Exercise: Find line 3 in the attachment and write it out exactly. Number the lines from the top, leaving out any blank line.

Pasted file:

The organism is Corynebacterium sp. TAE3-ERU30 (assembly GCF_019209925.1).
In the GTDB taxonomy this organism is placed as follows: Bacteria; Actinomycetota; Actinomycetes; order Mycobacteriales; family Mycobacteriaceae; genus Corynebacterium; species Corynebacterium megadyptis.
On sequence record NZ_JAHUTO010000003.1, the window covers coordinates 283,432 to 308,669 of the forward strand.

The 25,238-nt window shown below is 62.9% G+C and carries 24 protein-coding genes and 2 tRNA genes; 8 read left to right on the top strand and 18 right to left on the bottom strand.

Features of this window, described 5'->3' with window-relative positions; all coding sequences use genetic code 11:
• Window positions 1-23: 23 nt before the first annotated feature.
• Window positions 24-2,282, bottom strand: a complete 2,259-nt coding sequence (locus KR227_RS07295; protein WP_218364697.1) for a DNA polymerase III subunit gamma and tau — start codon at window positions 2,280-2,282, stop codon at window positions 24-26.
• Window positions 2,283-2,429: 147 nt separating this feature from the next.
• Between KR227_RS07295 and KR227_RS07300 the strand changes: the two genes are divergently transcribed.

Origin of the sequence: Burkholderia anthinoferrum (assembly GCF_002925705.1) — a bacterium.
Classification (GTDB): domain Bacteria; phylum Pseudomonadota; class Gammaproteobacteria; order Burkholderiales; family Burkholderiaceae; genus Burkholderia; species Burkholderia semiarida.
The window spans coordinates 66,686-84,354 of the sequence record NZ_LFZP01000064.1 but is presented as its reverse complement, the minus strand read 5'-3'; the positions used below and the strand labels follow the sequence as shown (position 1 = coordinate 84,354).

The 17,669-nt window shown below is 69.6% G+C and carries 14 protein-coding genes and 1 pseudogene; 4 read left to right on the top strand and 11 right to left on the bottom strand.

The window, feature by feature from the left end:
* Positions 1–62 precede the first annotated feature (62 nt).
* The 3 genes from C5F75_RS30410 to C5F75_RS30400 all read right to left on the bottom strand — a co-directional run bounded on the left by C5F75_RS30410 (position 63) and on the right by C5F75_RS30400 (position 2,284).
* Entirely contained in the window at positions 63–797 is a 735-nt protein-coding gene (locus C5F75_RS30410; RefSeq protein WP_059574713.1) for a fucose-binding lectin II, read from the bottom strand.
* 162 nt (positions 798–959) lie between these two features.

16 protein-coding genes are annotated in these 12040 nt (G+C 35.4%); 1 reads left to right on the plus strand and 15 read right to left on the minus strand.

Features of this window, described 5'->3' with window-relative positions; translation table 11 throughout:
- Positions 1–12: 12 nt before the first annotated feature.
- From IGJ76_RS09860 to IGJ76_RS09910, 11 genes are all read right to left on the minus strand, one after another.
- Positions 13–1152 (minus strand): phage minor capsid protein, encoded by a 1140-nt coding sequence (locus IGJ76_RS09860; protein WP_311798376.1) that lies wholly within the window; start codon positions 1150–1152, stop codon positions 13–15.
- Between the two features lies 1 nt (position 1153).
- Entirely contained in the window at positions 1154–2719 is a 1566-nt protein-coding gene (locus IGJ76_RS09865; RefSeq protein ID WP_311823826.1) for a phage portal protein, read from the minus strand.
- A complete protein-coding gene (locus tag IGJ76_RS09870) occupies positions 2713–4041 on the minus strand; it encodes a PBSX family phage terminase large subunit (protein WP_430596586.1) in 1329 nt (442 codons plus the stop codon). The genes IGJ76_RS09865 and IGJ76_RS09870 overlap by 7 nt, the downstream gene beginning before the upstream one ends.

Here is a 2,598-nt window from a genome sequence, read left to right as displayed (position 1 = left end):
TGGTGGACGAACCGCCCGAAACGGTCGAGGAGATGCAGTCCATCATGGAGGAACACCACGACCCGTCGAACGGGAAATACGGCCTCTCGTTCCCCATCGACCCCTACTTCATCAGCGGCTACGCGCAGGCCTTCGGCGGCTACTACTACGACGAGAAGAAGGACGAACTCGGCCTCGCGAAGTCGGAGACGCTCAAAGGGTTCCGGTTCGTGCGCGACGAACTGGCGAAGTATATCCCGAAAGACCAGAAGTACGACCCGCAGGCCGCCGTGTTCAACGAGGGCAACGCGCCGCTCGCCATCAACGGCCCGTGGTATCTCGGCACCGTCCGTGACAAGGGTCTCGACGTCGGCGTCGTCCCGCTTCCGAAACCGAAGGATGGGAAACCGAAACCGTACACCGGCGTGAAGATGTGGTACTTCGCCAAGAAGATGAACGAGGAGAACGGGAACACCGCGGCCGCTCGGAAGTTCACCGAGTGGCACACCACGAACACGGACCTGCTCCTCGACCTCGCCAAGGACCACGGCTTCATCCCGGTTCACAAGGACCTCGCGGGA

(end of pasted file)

On sequence record NZ_JAHUTO010000003.1, the window covers coordinates 283,432 to 308,669 of the forward strand.